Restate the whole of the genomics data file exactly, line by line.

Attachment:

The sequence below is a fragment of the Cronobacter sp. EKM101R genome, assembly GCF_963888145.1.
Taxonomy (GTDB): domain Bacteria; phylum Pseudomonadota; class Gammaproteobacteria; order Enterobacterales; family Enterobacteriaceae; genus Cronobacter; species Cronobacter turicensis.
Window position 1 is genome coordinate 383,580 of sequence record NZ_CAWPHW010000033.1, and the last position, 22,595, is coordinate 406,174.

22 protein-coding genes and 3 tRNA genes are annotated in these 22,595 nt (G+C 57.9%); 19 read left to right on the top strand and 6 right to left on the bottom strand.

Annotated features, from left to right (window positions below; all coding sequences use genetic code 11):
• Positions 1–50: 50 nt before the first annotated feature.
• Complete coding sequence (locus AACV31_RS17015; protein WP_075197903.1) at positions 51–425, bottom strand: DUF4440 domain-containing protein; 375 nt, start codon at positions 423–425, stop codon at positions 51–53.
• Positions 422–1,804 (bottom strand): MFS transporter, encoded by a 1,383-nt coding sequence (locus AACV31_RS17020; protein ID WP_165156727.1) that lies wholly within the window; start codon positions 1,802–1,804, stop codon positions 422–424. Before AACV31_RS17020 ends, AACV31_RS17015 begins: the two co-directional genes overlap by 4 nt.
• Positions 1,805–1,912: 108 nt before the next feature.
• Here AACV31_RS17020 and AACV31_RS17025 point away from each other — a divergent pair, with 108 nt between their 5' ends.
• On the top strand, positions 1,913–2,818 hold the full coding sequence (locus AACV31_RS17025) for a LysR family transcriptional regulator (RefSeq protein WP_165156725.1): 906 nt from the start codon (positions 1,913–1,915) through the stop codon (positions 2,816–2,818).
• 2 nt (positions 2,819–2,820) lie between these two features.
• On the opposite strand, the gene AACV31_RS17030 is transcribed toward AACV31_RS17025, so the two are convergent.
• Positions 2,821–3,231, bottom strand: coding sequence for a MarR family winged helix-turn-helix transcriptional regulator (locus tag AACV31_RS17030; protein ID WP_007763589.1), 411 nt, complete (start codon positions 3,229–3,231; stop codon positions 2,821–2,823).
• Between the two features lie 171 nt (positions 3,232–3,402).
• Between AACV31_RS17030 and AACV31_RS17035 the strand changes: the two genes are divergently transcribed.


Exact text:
The sequence below is a fragment of the Cronobacter sp. EKM101R genome, assembly GCF_963888145.1.
Taxonomy (GTDB): domain Bacteria; phylum Pseudomonadota; class Gammaproteobacteria; order Enterobacterales; family Enterobacteriaceae; genus Cronobacter; species Cronobacter turicensis.
Window position 1 is genome coordinate 383,580 of sequence record NZ_CAWPHW010000033.1, and the last position, 22,595, is coordinate 406,174.

22 protein-coding genes and 3 tRNA genes are annotated in these 22,595 nt (G+C 57.9%); 19 read left to right on the top strand and 6 right to left on the bottom strand.

Annotated features, from left to right (window positions below; all coding sequences use genetic code 11):
• Positions 1–50: 50 nt before the first annotated feature.
• Complete coding sequence (locus AACV31_RS17015; protein WP_075197903.1) at positions 51–425, bottom strand: DUF4440 domain-containing protein; 375 nt, start codon at positions 423–425, stop codon at positions 51–53.
• Positions 422–1,804 (bottom strand): MFS transporter, encoded by a 1,383-nt coding sequence (locus AACV31_RS17020; protein ID WP_165156727.1) that lies wholly within the window; start codon positions 1,802–1,804, stop codon positions 422–424. Before AACV31_RS17020 ends, AACV31_RS17015 begins: the two co-directional genes overlap by 4 nt.
• Positions 1,805–1,912: 108 nt before the next feature.
• Here AACV31_RS17020 and AACV31_RS17025 point away from each other — a divergent pair, with 108 nt between their 5' ends.
• On the top strand, positions 1,913–2,818 hold the full coding sequence (locus AACV31_RS17025) for a LysR family transcriptional regulator (RefSeq protein WP_165156725.1): 906 nt from the start codon (positions 1,913–1,915) through the stop codon (positions 2,816–2,818).
• 2 nt (positions 2,819–2,820) lie between these two features.
• On the opposite strand, the gene AACV31_RS17030 is transcribed toward AACV31_RS17025, so the two are convergent.
• Positions 2,821–3,231, bottom strand: coding sequence for a MarR family winged helix-turn-helix transcriptional regulator (locus tag AACV31_RS17030; protein ID WP_007763589.1), 411 nt, complete (start codon positions 3,229–3,231; stop codon positions 2,821–2,823).
• Between the two features lie 171 nt (positions 3,232–3,402).
• Between AACV31_RS17030 and AACV31_RS17035 the strand changes: the two genes are divergently transcribed.